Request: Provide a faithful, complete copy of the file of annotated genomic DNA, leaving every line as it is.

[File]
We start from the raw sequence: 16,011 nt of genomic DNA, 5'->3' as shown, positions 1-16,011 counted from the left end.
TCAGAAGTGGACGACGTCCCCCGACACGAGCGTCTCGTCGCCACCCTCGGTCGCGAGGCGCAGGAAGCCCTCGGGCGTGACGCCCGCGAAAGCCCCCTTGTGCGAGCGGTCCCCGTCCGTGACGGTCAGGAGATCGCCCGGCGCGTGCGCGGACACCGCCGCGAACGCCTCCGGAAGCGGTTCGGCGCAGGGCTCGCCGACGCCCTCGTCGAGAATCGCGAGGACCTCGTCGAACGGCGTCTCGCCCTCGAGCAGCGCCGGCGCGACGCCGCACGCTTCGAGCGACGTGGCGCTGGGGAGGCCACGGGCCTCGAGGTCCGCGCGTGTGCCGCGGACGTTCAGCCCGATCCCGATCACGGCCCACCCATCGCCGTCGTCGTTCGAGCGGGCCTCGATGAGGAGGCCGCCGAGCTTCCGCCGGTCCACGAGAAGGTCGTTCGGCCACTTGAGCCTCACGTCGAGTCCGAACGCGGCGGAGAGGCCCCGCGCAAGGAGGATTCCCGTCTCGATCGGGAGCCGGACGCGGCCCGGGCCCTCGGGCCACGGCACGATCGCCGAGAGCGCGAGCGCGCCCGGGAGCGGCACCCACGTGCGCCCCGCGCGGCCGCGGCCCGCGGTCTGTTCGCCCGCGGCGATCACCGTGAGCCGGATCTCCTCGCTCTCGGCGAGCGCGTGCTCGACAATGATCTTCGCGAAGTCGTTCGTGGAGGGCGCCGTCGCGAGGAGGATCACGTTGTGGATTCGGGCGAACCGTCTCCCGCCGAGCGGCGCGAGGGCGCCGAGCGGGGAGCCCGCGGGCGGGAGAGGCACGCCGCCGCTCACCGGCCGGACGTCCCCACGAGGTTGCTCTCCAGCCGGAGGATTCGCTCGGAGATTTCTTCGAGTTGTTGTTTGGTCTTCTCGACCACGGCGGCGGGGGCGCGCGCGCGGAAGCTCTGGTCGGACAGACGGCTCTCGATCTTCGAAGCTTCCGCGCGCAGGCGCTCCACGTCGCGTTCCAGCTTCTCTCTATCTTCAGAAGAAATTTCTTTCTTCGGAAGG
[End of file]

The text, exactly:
We start from the raw sequence: 16,011 nt of genomic DNA, 5'->3' as shown, positions 1-16,011 counted from the left end.
TCAGAAGTGGACGACGTCCCCCGACACGAGCGTCTCGTCGCCACCCTCGGTCGCGAGGCGCAGGAAGCCCTCGGGCGTGACGCCCGCGAAAGCCCCCTTGTGCGAGCGGTCCCCGTCCGTGACGGTCAGGAGATCGCCCGGCGCGTGCGCGGACACCGCCGCGAACGCCTCCGGAAGCGGTTCGGCGCAGGGCTCGCCGACGCCCTCGTCGAGAATCGCGAGGACCTCGTCGAACGGCGTCTCGCCCTCGAGCAGCGCCGGCGCGACGCCGCACGCTTCGAGCGACGTGGCGCTGGGGAGGCCACGGGCCTCGAGGTCCGCGCGTGTGCCGCGGACGTTCAGCCCGATCCCGATCACGGCCCACCCATCGCCGTCGTCGTTCGAGCGGGCCTCGATGAGGAGGCCGCCGAGCTTCCGCCGGTCCACGAGAAGGTCGTTCGGCCACTTGAGCCTCACGTCGAGTCCGAACGCGGCGGAGAGGCCCCGCGCAAGGAGGATTCCCGTCTCGATCGGGAGCCGGACGCGGCCCGGGCCCTCGGGCCACGGCACGATCGCCGAGAGCGCGAGCGCGCCCGGGAGCGGCACCCACGTGCGCCCCGCGCGGCCGCGGCCCGCGGTCTGTTCGCCCGCGGCGATCACCGTGAGCCGGATCTCCTCGCTCTCGGCGAGCGCGTGCTCGACAATGATCTTCGCGAAGTCGTTCGTGGAGGGCGCCGTCGCGAGGAGGATCACGTTGTGGATTCGGGCGAACCGTCTCCCGCCGAGCGGCGCGAGGGCGCCGAGCGGGGAGCCCGCGGGCGGGAGAGGCACGCCGCCGCTCACCGGCCGGACGTCCCCACGAGGTTGCTCTCCAGCCGGAGGATTCGCTCGGAGATTTCTTCGAGTTGTTGTTTGGTCTTCTCGACCACGGCGGCGGGGGCGCGCGCGCGGAAGCTCTGGTCGGACAGACGGCTCTCGATCTTCGAAGCTTCCGCGCGCAGGCGCTCCACGTCGCGTTCCAGCTTCTCTCTATCTTCAGAAGAAATTTCTTTCTTCGGAAGG